cookbooks is a 17th century ring made in Scotland, a
sugar spoon from there and three pieces of monogrammed
silver from the Irish side which I am having made into
rings. I also like to wear tartan, and knotwork
jewellry. 

The immigrant family's home is now part of the display
at Upper Canada Village. I visited it last summer, and
actually went to the original land and cemetaries in
the area where the immigrant ancestors were buried. It
was quite an emotional journey which has taken some
time to process. We also recently located a branch of
the family in Australia which has been lost for almost
200 yrs.

When I remarried,  we decorated the hall with clan
crests; used clan plants for boutonieres, corsages and
centrepieces; had a bodhran player and piper, as well
as Highland dancer and Irish dancers. Instead of
toasts we had a seanachie give the tale of our
courtship in traditional style. We used a quaiche for
toasting, and a dirk for cutting the cake, which was
made from an 200 yr old family recipe. We joined hands
through a holey/Holy stone to say our vows, and
recited our genealogies as part of that. I was not
given away, but consented to union as a free
unencumbered woman and we married as equals in life
companionship, not as man and wife, we used the terms
bean cheile and fear cheile instead. 

 As my eldest son was away in Ontario sitting death
vigil at his Grandfather's bedside, my  youngest gave
the welcome to the groom, his family and guests and
spoke for my family at the vows. We observed the three
exchanges- my brideprice was 53 cows with calf at
side, and we symbolized this with cow figurines of all
sorts...ending up with 153 of them which we used as
place markers for our guests, and asked them to take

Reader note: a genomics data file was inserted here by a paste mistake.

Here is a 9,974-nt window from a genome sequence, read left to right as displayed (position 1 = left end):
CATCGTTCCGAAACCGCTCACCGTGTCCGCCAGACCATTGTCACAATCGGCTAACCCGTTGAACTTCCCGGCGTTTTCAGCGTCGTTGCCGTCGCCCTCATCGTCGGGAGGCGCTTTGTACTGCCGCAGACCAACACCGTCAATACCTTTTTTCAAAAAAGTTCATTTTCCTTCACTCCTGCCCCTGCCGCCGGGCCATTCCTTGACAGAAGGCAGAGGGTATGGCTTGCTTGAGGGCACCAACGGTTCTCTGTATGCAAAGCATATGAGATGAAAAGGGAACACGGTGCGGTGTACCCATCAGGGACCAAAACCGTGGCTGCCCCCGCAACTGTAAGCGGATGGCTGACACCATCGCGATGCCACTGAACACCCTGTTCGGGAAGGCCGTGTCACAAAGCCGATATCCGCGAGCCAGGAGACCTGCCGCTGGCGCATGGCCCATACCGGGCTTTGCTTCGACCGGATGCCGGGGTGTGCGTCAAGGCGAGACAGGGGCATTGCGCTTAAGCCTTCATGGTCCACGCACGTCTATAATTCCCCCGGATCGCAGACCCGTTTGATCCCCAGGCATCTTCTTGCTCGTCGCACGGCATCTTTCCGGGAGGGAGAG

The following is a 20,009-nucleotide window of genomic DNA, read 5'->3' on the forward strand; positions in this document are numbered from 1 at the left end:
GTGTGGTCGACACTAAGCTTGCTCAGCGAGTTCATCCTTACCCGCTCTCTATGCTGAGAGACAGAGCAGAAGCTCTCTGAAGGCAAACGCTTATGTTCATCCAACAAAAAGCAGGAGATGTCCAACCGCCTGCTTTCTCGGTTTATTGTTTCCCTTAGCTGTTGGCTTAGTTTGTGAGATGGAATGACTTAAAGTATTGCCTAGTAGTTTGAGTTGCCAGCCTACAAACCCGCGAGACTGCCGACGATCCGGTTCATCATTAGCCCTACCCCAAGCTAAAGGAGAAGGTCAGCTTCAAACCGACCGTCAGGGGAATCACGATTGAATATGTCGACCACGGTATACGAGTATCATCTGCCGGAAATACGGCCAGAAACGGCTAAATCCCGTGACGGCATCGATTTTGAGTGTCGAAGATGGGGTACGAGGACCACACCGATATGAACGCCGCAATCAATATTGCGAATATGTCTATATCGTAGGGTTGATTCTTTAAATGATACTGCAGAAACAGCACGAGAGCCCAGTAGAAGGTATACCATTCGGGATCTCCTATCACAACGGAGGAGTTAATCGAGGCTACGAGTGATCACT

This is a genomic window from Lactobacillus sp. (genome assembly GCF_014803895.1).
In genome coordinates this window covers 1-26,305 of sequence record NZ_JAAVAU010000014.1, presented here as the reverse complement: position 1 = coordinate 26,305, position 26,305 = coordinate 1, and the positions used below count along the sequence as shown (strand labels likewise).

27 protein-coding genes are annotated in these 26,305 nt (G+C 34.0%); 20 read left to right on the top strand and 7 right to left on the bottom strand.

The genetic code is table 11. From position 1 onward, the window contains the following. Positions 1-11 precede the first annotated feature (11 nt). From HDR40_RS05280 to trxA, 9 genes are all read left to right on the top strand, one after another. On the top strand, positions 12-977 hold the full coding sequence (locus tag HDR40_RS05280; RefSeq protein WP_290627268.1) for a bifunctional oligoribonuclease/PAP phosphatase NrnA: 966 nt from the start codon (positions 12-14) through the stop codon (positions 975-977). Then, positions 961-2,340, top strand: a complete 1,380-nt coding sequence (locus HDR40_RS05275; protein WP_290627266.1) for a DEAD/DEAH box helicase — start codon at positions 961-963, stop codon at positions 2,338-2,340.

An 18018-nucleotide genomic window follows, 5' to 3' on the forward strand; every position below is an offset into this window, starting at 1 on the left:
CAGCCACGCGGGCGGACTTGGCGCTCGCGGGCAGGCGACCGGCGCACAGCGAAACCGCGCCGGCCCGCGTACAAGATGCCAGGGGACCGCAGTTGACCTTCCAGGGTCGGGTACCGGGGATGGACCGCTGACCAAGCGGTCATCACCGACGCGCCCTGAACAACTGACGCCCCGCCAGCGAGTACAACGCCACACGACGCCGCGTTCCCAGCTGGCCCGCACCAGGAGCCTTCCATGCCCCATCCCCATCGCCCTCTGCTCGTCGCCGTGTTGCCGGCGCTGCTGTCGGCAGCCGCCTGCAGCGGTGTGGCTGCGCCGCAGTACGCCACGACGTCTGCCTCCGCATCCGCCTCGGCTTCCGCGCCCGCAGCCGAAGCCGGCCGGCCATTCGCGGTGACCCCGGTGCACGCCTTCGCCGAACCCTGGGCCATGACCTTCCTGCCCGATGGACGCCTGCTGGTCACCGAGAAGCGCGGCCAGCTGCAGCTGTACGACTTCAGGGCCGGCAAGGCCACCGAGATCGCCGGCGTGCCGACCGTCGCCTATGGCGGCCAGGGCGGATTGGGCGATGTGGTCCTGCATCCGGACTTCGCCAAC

them home with them as a symbolic gesture of the
sharing of wealth. When my family accepted the
brideprice, my husband was given a gift. We exchanged
plaids, his on my shoulder, mine on his shoulder as
well, and of course the rings, which were custom made,
in knot work and set with topaz from Scotland. We also
had traditional music instead of popular music. And of
course I still cook the food I grew up eating.

Can anybody sum-up what 'being Celtic' means to them; 

We dont consider ourselves Celtic. We are  Gaelic
Canadian diaspora descendants is how we think of it.
While we are certainly Canadian by default through
birth, we are first, Gaelic, and within that, more
Irish than Scottish, although there is a real mix of
the two nationalities in how my family expresses its
culture materially and intangibly. 

To us, Scottish and Irish are nationalities...Gaelic
is the culture, and that is what we are. "Celtic" is a
word and concept we have never applied to ourselves. I
personally avoid it as it smacks of rampant
commercialism and often passing itself off as bona
fide culture which is usually a poor imitation at
that.

If I had to pick one trait that epitomizes the spirit
of the Gaelic  ppl, I would have to say...tough.
These people were tough. But they were tough in that
they were hardy, determined, persistent often in the
face of great opposition and odds. When they came
here, failure was not an option, and neither was going
back to the old country. You had to survive and make
do. Teh other option, death, was certainly far less
attractive. It was that simple. I see that same
quality in my own family when faced with adversity.
There's no feeling sorry for oneself, its just a
matter of getting down to whatever needs to be done
and bucking up. There is a quiet courage and
determination about them. And excellence. No matter
what they did, right or wrong, they did it in an
excellent manner. You have to give them that much.

Sorry this is so long. I have drafted and re-drafted
since last week. This is the best I can come up with.

Fióna